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Endoscopic diagnosis of duodenal stenosis in a 5-month-old male infant.

Nicholson MR, Acra SA, Chung DH, Rosen MJ - Clin Endosc (2014)

Bottom Line: Duodenal stenosis and duodenal atresia are well-known gastrointestinal anomalies in patients with Down syndrome.Although duodenal atresia presents early and classically with vomiting in the immediate neonatal period, the presentation of duodenal stenosis can be significantly more subtle and the diagnosis delayed.Here, we describe the case of a 5-month-old male infant with Down syndrome and delayed presentation of high-grade duodenal stenosis diagnosed endoscopically.

View Article: PubMed Central - PubMed

Affiliation: Department of Pediatrics, Vanderbilt University School of Medicine, Nashville, TN, USA.

ABSTRACT
Duodenal stenosis and duodenal atresia are well-known gastrointestinal anomalies in patients with Down syndrome. Although duodenal atresia presents early and classically with vomiting in the immediate neonatal period, the presentation of duodenal stenosis can be significantly more subtle and the diagnosis delayed. Here, we describe the case of a 5-month-old male infant with Down syndrome and delayed presentation of high-grade duodenal stenosis diagnosed endoscopically. Pediatric gastroenterologists should include duodenal stenosis in the differential diagnosis of older infants and children with vomiting and should be familiar with the endoscopic appearance of this lesion.

No MeSH data available.


Related in: MedlinePlus

Upper gastrointestinal series showing a dilated duodenal bulb and narrowing of the second portion of the duodenum (arrows), consistent with congenital duodenal stenosis.
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Figure 2: Upper gastrointestinal series showing a dilated duodenal bulb and narrowing of the second portion of the duodenum (arrows), consistent with congenital duodenal stenosis.

Mentions: An upper gastrointestinal series (Fig. 2) demonstrated a markedly dilated duodenal bulb and narrowing of the second portion of the duodenum (arrows), confirming the suspicion of duodenal stenosis. The infant was treated with a diamond-shaped duodenoduodenostomy. Intestinal malrotation was also identified at the time of surgery; and therefore, the patient underwent Ladd's procedure. He recovered uneventfully and had an uncomplicated postoperative course.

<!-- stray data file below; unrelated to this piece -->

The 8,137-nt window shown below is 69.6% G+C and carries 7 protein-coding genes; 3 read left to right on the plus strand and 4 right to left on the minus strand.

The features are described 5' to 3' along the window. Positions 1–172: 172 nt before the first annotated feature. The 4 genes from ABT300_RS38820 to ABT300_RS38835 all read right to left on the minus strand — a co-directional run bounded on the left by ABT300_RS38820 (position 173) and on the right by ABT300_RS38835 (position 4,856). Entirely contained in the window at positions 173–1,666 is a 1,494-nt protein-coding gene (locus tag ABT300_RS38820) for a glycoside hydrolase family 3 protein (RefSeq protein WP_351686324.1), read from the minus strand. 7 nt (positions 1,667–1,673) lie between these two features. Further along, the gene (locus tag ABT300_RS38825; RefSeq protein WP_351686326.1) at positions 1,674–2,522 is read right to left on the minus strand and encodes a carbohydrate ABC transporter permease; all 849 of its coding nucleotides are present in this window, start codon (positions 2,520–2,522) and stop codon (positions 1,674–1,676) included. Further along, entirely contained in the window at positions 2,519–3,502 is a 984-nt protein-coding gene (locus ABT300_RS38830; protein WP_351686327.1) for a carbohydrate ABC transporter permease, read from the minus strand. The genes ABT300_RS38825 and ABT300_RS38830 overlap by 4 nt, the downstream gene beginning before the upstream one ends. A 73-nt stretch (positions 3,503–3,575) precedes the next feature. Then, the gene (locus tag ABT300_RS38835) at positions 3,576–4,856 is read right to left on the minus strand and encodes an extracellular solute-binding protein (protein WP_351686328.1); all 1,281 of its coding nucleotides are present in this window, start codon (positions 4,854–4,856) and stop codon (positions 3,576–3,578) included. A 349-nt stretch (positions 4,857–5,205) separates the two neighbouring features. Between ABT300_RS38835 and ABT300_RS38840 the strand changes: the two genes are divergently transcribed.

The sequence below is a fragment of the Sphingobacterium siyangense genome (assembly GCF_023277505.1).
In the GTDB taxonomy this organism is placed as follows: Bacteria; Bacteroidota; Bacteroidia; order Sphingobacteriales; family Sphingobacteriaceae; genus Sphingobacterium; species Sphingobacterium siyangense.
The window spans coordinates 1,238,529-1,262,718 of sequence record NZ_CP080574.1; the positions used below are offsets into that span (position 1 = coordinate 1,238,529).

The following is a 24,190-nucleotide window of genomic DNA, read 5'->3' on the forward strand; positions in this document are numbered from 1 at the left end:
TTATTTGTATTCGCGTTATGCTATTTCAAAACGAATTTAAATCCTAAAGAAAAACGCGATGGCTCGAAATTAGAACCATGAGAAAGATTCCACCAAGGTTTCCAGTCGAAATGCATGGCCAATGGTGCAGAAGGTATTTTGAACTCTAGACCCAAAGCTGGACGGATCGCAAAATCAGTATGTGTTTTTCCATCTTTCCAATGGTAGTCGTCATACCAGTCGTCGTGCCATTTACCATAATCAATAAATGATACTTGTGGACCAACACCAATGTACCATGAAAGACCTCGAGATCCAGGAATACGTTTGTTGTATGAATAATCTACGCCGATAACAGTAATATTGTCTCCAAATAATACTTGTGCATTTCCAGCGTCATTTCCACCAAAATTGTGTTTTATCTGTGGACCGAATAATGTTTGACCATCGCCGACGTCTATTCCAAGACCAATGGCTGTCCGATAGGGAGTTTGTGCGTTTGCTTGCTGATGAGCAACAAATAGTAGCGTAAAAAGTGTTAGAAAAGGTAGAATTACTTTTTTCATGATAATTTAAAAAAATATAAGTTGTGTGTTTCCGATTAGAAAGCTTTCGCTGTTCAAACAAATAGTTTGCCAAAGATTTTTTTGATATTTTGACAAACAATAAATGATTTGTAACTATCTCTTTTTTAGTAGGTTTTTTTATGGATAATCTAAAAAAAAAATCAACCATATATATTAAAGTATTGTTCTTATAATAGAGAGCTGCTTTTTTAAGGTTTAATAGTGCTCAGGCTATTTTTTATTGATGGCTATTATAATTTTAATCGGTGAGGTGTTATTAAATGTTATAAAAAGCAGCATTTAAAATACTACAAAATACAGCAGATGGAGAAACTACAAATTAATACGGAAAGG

Endoscopic diagnosis of duodenal stenosis in a 5-month-old male infant.

Nicholson MR, Acra SA, Chung DH, Rosen MJ - Clin Endosc (2014)

Upper gastrointestinal series showing a dilated duodenal bulb and narrowing of the second portion of the duodenum (arrows), consistent with congenital duodenal stenosis.
© Copyright Policy - open-access
Related In: Results  -  Collection

License
Show All Figures
getmorefigures.php?uid=PMC4260107&req=5

Figure 2: Upper gastrointestinal series showing a dilated duodenal bulb and narrowing of the second portion of the duodenum (arrows), consistent with congenital duodenal stenosis.
Mentions: An upper gastrointestinal series (Fig. 2) demonstrated a markedly dilated duodenal bulb and narrowing of the second portion of the duodenum (arrows), confirming the suspicion of duodenal stenosis. The infant was treated with a diamond-shaped duodenoduodenostomy. Intestinal malrotation was also identified at the time of surgery; and therefore, the patient underwent Ladd's procedure. He recovered uneventfully and had an uncomplicated postoperative course.

Bottom Line: Duodenal stenosis and duodenal atresia are well-known gastrointestinal anomalies in patients with Down syndrome.Although duodenal atresia presents early and classically with vomiting in the immediate neonatal period, the presentation of duodenal stenosis can be significantly more subtle and the diagnosis delayed.Here, we describe the case of a 5-month-old male infant with Down syndrome and delayed presentation of high-grade duodenal stenosis diagnosed endoscopically.

View Article: PubMed Central - PubMed

Affiliation: Department of Pediatrics, Vanderbilt University School of Medicine, Nashville, TN, USA.

ABSTRACT
Duodenal stenosis and duodenal atresia are well-known gastrointestinal anomalies in patients with Down syndrome. Although duodenal atresia presents early and classically with vomiting in the immediate neonatal period, the presentation of duodenal stenosis can be significantly more subtle and the diagnosis delayed. Here, we describe the case of a 5-month-old male infant with Down syndrome and delayed presentation of high-grade duodenal stenosis diagnosed endoscopically. Pediatric gastroenterologists should include duodenal stenosis in the differential diagnosis of older infants and children with vomiting and should be familiar with the endoscopic appearance of this lesion.

No MeSH data available.


Related in: MedlinePlus